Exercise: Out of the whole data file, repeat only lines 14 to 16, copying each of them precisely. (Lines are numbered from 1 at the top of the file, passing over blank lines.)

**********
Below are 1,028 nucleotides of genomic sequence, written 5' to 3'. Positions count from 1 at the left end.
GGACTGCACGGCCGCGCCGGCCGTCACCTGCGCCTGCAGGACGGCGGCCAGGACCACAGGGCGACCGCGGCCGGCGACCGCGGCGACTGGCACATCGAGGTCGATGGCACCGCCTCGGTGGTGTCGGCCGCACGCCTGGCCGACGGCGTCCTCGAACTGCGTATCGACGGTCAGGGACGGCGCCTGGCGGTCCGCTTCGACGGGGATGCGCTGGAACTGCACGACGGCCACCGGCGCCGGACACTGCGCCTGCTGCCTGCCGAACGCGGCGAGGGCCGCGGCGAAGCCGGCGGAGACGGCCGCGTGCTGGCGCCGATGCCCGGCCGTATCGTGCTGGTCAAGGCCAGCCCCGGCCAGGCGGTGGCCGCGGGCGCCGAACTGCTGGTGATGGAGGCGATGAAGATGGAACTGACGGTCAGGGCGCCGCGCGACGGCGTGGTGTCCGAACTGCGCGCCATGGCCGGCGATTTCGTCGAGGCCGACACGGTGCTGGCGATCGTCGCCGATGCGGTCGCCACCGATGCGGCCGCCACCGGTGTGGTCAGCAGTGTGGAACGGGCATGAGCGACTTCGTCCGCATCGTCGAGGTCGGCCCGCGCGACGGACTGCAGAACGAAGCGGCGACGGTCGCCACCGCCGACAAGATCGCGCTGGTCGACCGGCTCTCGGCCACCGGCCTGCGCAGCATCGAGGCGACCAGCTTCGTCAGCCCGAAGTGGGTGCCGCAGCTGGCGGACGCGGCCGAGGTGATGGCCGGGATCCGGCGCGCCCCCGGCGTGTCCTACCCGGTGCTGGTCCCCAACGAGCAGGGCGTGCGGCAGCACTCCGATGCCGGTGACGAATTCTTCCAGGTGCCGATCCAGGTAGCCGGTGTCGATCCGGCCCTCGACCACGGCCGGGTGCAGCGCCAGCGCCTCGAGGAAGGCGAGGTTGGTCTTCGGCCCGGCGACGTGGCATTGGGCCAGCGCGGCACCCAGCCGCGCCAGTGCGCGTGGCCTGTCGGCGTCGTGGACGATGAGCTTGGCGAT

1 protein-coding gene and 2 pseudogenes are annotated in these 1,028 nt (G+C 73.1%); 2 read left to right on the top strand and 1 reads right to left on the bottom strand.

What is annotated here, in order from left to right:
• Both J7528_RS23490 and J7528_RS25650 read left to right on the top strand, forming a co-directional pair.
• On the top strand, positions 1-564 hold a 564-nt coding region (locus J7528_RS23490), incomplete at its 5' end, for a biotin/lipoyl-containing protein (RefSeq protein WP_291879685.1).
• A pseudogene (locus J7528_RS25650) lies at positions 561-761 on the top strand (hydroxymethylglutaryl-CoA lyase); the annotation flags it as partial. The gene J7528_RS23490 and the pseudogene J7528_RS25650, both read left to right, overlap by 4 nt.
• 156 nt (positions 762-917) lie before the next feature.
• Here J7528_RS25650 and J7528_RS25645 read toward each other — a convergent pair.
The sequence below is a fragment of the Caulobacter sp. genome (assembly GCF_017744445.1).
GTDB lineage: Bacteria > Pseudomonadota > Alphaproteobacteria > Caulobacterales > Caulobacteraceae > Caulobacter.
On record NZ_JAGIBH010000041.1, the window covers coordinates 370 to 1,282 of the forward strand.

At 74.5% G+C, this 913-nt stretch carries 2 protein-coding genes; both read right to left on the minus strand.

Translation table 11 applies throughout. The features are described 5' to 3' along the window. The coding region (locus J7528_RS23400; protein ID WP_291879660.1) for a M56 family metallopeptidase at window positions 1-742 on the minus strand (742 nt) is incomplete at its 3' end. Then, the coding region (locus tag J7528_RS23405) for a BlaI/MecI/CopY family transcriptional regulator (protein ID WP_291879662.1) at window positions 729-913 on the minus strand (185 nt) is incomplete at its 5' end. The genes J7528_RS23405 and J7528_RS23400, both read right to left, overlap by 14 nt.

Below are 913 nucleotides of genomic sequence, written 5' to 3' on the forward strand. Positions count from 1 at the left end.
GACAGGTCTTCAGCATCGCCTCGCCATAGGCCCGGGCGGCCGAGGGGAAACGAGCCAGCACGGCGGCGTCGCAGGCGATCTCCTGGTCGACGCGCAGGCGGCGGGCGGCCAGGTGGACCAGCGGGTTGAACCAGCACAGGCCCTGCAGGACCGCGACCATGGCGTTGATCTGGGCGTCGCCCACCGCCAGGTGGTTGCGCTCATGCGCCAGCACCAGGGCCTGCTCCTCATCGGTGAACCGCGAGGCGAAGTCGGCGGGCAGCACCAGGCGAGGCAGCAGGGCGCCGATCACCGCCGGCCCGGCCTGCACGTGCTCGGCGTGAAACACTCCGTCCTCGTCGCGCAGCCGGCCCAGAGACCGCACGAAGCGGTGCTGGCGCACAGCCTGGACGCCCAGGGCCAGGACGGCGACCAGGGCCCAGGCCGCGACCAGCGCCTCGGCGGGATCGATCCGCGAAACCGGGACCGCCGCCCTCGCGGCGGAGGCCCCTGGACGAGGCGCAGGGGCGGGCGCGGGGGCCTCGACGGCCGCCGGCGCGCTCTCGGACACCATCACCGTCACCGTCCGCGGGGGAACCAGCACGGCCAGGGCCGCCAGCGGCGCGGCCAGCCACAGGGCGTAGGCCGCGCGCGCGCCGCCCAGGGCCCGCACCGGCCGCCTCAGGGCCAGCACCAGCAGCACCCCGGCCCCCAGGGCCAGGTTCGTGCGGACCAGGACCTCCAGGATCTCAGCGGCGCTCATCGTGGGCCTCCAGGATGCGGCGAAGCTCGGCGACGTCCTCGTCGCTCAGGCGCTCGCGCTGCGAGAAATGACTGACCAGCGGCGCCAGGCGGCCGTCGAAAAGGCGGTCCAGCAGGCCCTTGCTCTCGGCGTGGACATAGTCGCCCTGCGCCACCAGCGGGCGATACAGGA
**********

Translation table 11 applies throughout. The features are described 5' to 3' along the window. The coding region (locus J7528_RS23400; protein ID WP_291879660.1) for a M56 family metallopeptidase at window positions 1-742 on the minus strand (742 nt) is incomplete at its 3' end. Then, the coding region (locus tag J7528_RS23405) for a BlaI/MecI/CopY family transcriptional regulator (protein ID WP_291879662.1) at window positions 729-913 on the minus strand (185 nt) is incomplete at its 5' end. The genes J7528_RS23405 and J7528_RS23400, both read right to left, overlap by 14 nt.

Below are 913 nucleotides of genomic sequence, written 5' to 3' on the forward strand. Positions count from 1 at the left end.
GACAGGTCTTCAGCATCGCCTCGCCATAGGCCCGGGCGGCCGAGGGGAAACGAGCCAGCACGGCGGCGTCGCAGGCGATCTCCTGGTCGACGCGCAGGCGGCGGGCGGCCAGGTGGACCAGCGGGTTGAACCAGCACAGGCCCTGCAGGACCGCGACCATGGCGTTGATCTGGGCGTCGCCCACCGCCAGGTGGTTGCGCTCATGCGCCAGCACCAGGGCCTGCTCCTCATCGGTGAACCGCGAGGCGAAGTCGGCGGGCAGCACCAGGCGAGGCAGCAGGGCGCCGATCACCGCCGGCCCGGCCTGCACGTGCTCGGCGTGAAACACTCCGTCCTCGTCGCGCAGCCGGCCCAGAGACCGCACGAAGCGGTGCTGGCGCACAGCCTGGACGCCCAGGGCCAGGACGGCGACCAGGGCCCAGGCCGCGACCAGCGCCTCGGCGGGATCGATCCGCGAAACCGGGACCGCCGCCCTCGCGGCGGAGGCCCCTGGACGAGGCGCAGGGGCGGGCGCGGGGGCCTCGACGGCCGCCGGCGCGCTCTCGGACACCATCACCGTCACCGTCCGCGGGGGAACCAGCACGGCCAGGGCCGCCAGCGGCGCGGCCAGCCACAGGGCGTAGGCCGCGCGCGCGCCGCCCAGGGCCCGCACCGGCCGCCTCAGGGCCAGCACCAGCAGCACCCCGGCCCCCAGGGCCAGGTTCGTGCGGACCAGGACCTCCAGGATCTCAGCGGCGCTCATCGTGGGCCTCCAGGATGCGGCGAAGCTCGGCGACGTCCTCGTCGCTCAGGCGCTCGCGCTGCGAGAAATGACTGACCAGCGGCGCCAGGCGGCCGTCGAAAAGGCGGTCCAGCAGGCCCTTGCTCTCGGCGTGGACATAGTCGCCCTGCGCCACCAGCGGGCGATACAGGA